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Financial Fitness: What Does It Mean When Your Bank Is A Member Of The FDIC?

For most Americans who came of age after the Great Depression, hearing or seeing "Member FDIC” as part of your bank’s advertising or promotional materials, as well as a decal on the door or a plaque at the teller window is commonplace. Those subsequent generations did not experience the effects of losing their entire life savings, as depression-era depositors did when thousands of banks failed. There was no FDIC in 1929 and when a bank closed its doors, the money was gone and the depositors were out of luck. Still, most U.S. banking customers know that the FDIC is a federal agency that insures the money you deposit in your bank. But there are many questions surrounding the FDIC, what it does and does not insure, how much is ‘covered’ and how the insurance works when a bank fails.
 
In 1933, with the country still very much in the middle of the Great Depression, the FDIC was established. Many of the thousands of citizens who had lost money when their bank failed were skeptical (rightly so) of patronizing another bank that might also fail, taking their money away again. The government recognized the role of banks in the communities they served; to invest in the local businesses and community development. So to ease the fears of the public and to promote community growth, the FDIC came into being. Its charter was to guarantee that a depositor would not lose their money if their bank failed. 78 years later, no US depositor has lost a dime due to a bank failure after January 1, 1934; the FDIC has lived up to its charter. The FDIC is funded from premiums paid by its member banks; not from government funds.
 
Through the years the amount of funds covered by the FDIC has changed, gradually increasing from the starting limit of $2,500 per investor to its present limit of $250,000. But this amount can be deceiving, and is commonly misunderstood by depositors. The insurance limit does not represent the total deposits of an individual or family, but the total per depositor, per account type, within an individual bank. For example, if you are a single person with one checking account at your local bank, and the balance in that checking account is $500,000, then yes, you are over the covered limit and $250,000 is unprotected in case of bank failure. However, if you had both a checking account and an IRA account in that same bank and each contained $250,000, then the total $500,000 would be covered, as the 2 accounts are of different types, each covered independently. Similarly, a joint account owned by 2 depositors would be covered for up to $500,000 - $250,000 for each individual depositor. If you are unsure about whether your accounts would be completely covered by FDIC should your bank fail, the FDIC has a great on-line tool for calculating your exposure.
 
Deposit accounts such as checking, savings, money markets and CD’s are covered by the FDIC, as are revocable and irrevocable trust accounts and IRA’s. What are not covered are investment accounts such as mutual funds, stocks, bonds or annuities. As these investments by definition involve risk, they do not fall under FDIC protection. However, because investment products are often offered by local banks that are members of the FDIC, there is sometimes confusion on this point. If in doubt about your specific accounts, contact your banker or check the FDIC website for additional details.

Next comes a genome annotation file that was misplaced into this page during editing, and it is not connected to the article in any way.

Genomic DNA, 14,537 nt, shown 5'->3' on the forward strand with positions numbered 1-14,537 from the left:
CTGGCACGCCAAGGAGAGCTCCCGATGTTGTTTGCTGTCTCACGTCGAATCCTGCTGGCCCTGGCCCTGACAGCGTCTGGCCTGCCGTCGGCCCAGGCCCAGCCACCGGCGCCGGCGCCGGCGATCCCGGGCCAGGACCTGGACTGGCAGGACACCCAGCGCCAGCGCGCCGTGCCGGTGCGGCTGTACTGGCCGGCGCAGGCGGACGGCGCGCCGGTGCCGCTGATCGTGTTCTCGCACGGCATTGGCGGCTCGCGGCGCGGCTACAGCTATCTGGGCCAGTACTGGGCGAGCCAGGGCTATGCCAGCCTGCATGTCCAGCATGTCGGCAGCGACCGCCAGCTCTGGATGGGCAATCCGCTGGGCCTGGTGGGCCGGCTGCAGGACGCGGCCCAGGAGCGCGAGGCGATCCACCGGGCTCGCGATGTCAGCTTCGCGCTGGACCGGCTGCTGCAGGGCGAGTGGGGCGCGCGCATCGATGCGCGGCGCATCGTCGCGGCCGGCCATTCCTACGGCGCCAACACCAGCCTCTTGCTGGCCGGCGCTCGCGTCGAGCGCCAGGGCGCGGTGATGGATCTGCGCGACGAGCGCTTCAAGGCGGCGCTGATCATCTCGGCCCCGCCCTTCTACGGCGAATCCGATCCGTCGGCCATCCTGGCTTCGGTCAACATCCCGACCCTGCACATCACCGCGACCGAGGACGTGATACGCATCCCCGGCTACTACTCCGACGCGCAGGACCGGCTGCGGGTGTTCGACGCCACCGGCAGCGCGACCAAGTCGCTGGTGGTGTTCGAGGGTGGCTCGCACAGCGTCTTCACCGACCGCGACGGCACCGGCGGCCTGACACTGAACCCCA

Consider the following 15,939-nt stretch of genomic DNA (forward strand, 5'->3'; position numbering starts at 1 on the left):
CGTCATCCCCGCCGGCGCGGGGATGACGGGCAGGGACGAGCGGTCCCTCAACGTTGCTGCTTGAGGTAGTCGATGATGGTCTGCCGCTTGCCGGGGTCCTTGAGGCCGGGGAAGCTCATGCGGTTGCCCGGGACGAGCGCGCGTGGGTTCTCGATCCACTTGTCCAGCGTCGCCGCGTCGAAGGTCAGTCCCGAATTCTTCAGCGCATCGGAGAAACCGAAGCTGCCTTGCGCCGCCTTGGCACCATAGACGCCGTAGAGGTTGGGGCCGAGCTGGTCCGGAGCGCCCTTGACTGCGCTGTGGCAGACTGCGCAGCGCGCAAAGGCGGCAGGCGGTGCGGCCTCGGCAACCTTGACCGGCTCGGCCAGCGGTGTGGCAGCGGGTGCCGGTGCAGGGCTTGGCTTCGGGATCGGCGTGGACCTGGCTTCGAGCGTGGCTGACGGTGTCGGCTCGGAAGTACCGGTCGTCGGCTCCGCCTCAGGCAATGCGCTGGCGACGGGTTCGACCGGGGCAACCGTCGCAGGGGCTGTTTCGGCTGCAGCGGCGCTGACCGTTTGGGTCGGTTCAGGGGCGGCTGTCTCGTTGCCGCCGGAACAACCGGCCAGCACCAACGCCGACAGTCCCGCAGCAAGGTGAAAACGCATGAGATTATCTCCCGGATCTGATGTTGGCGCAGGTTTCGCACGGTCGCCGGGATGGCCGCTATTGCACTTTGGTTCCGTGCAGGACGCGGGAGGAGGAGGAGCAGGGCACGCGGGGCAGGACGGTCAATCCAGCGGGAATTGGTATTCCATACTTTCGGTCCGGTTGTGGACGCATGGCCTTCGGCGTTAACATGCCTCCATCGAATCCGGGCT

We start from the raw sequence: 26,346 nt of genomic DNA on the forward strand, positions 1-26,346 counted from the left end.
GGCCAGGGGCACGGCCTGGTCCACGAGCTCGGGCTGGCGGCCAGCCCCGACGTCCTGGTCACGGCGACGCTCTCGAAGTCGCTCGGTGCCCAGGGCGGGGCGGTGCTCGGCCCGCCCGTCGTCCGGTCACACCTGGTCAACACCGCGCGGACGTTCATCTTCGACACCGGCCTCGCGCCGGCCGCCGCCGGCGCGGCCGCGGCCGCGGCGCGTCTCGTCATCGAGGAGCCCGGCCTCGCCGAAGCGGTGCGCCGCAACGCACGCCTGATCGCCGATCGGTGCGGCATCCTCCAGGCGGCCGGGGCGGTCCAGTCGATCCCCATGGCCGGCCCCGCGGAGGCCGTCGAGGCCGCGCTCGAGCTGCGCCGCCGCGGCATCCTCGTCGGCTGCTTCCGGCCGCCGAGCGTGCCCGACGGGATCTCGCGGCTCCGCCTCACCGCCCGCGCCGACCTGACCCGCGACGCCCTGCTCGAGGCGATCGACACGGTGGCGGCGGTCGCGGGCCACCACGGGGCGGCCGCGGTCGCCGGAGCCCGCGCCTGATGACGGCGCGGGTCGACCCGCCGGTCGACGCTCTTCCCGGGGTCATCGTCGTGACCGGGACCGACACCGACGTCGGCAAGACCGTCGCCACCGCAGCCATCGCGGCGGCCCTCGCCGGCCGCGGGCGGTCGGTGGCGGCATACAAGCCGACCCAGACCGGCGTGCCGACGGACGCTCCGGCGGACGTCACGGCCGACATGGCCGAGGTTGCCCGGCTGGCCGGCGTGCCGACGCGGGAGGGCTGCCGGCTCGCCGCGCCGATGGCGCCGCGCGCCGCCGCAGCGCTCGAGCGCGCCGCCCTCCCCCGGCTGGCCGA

In 1950, the Federal Deposit Insurance Act increased individual coverage to $10,000 and also authorized the FDIC to bail out failing banks under specific circumstances. The criterion needed to justify a bailout was if the bank was considered "too big to fail”. A bank was categorized as "too big to fail” if the FDIC determined that the community would suffer economically if the bank were to fail, leaving no entity to invest in the community and its business owners. During the 1980’s Savings & Loan crisis, the FSLIC (Federal Savings & Loan Insurance Corporation) - which served the same purpose as the FDIC to S&L’s - bailed out many S&L’s that went under despite the bailout. The FSLIC itself went bankrupt in the process and its function merged into the FDIC. In 1991, the Federal Deposit Insurance Act was amended because of the S&L crisis; the revised act specified that the President must approve all future bailouts. This has been the case during the current economic crisis, when many banks have been "bailed out” and many others have failed over the past few years.
 
Unlike the unfortunate victims of failed Depression-era banks, as long as we select an FDIC-insured bank for our deposit needs and are aware of the limits and specifics regarding FDIC coverage, our deposit accounts are safe. Even if a bank does fail, the FDIC steps in immediately on the behalf of all depositors. If a solvent bank is available to take on the deposits of the failed bank, they are transferred and the depositors are informed of the change. If no healthy bank is available to take over the accounts, the FDIC pays the depositors directly, by check, as soon as possible for all covered accounts. Their goal is to do so within 2 business days of failure, however their mandate is "as soon as possible” for any specific failure. The FDIC website also contains information about recently failed banks and provides a "bank finder” that will locate FDIC-insured institutions based on selected criteria.
 
As the current economic crisis has taught us, it is best to be well-informed about all your financial decisions; investments and deposits included. Choose an FDIC member bank and if in doubt about any of the details, ask your banker or contact the FDIC directly!
 
 
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